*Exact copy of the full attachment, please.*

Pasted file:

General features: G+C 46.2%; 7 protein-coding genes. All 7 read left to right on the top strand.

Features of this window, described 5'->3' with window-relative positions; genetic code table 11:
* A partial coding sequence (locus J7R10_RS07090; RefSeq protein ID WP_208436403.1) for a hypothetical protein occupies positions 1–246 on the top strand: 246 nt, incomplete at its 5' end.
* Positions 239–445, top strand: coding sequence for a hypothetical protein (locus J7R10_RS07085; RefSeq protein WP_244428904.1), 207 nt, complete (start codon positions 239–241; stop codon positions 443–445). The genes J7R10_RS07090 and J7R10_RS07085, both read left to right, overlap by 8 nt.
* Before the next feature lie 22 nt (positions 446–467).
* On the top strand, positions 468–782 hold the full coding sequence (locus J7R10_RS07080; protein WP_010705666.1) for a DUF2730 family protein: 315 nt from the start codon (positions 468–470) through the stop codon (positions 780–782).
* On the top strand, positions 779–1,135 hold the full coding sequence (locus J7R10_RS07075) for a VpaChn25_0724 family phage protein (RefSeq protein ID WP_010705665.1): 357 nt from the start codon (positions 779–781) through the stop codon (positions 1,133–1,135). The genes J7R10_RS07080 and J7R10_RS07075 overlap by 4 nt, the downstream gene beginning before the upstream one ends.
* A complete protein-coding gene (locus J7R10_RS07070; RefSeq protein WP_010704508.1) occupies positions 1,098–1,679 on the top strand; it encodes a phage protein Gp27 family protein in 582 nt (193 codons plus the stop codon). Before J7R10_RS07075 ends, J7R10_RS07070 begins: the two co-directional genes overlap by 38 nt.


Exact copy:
General features: G+C 46.2%; 7 protein-coding genes. All 7 read left to right on the top strand.

Features of this window, described 5'->3' with window-relative positions; genetic code table 11:
* A partial coding sequence (locus J7R10_RS07090; RefSeq protein ID WP_208436403.1) for a hypothetical protein occupies positions 1–246 on the top strand: 246 nt, incomplete at its 5' end.
* Positions 239–445, top strand: coding sequence for a hypothetical protein (locus J7R10_RS07085; RefSeq protein WP_244428904.1), 207 nt, complete (start codon positions 239–241; stop codon positions 443–445). The genes J7R10_RS07090 and J7R10_RS07085, both read left to right, overlap by 8 nt.
* Before the next feature lie 22 nt (positions 446–467).
* On the top strand, positions 468–782 hold the full coding sequence (locus J7R10_RS07080; protein WP_010705666.1) for a DUF2730 family protein: 315 nt from the start codon (positions 468–470) through the stop codon (positions 780–782).
* On the top strand, positions 779–1,135 hold the full coding sequence (locus J7R10_RS07075) for a VpaChn25_0724 family phage protein (RefSeq protein ID WP_010705665.1): 357 nt from the start codon (positions 779–781) through the stop codon (positions 1,133–1,135). The genes J7R10_RS07080 and J7R10_RS07075 overlap by 4 nt, the downstream gene beginning before the upstream one ends.
* A complete protein-coding gene (locus J7R10_RS07070; RefSeq protein WP_010704508.1) occupies positions 1,098–1,679 on the top strand; it encodes a phage protein Gp27 family protein in 582 nt (193 codons plus the stop codon). Before J7R10_RS07075 ends, J7R10_RS07070 begins: the two co-directional genes overlap by 38 nt.